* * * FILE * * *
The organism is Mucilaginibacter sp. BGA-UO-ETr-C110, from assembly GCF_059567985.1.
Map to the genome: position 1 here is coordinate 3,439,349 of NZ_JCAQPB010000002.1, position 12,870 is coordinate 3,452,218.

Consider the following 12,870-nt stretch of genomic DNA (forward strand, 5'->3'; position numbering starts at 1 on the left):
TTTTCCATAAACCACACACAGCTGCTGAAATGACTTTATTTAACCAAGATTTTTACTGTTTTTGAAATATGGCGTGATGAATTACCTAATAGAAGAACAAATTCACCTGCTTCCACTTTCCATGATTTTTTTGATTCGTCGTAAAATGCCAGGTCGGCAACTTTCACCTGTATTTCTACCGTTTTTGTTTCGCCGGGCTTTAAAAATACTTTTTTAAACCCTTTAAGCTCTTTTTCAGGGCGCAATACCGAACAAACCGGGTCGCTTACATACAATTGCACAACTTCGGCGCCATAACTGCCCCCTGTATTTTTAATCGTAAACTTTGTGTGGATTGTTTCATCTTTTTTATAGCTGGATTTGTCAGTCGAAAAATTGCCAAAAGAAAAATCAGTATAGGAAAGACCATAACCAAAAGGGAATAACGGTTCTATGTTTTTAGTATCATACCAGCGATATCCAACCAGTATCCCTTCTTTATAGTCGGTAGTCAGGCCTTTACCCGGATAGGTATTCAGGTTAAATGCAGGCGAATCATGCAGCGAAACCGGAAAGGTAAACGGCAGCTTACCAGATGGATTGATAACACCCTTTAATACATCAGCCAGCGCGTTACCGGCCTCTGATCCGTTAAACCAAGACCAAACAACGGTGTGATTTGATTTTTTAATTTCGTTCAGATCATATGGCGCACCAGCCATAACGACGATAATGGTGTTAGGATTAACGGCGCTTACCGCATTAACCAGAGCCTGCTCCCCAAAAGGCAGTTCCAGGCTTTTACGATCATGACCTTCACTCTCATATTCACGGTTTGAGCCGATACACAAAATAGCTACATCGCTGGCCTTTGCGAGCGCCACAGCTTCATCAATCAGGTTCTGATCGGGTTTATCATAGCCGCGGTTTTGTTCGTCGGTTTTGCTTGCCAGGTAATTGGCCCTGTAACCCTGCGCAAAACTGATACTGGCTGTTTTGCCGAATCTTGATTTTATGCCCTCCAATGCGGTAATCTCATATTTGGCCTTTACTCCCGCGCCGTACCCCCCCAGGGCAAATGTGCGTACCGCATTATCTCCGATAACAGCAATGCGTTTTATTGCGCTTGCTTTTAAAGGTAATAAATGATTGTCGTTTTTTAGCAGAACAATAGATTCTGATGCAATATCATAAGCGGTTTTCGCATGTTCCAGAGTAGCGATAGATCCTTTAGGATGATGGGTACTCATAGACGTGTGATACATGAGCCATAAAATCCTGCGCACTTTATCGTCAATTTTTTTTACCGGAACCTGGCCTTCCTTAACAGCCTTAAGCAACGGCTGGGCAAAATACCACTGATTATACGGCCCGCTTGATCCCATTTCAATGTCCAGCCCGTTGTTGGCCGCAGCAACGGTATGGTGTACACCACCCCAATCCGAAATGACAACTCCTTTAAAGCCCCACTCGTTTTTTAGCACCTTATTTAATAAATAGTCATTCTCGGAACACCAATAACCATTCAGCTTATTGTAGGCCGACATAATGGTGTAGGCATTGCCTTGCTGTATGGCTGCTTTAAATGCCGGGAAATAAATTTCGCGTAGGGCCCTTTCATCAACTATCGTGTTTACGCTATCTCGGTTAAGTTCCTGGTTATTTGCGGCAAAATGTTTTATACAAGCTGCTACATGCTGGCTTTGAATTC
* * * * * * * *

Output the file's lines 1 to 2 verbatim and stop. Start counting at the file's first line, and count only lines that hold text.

The organism is Mucilaginibacter sp. BGA-UO-ETr-C110, from assembly GCF_059567985.1.
Map to the genome: position 1 here is coordinate 3,439,349 of NZ_JCAQPB010000002.1, position 12,870 is coordinate 3,452,218.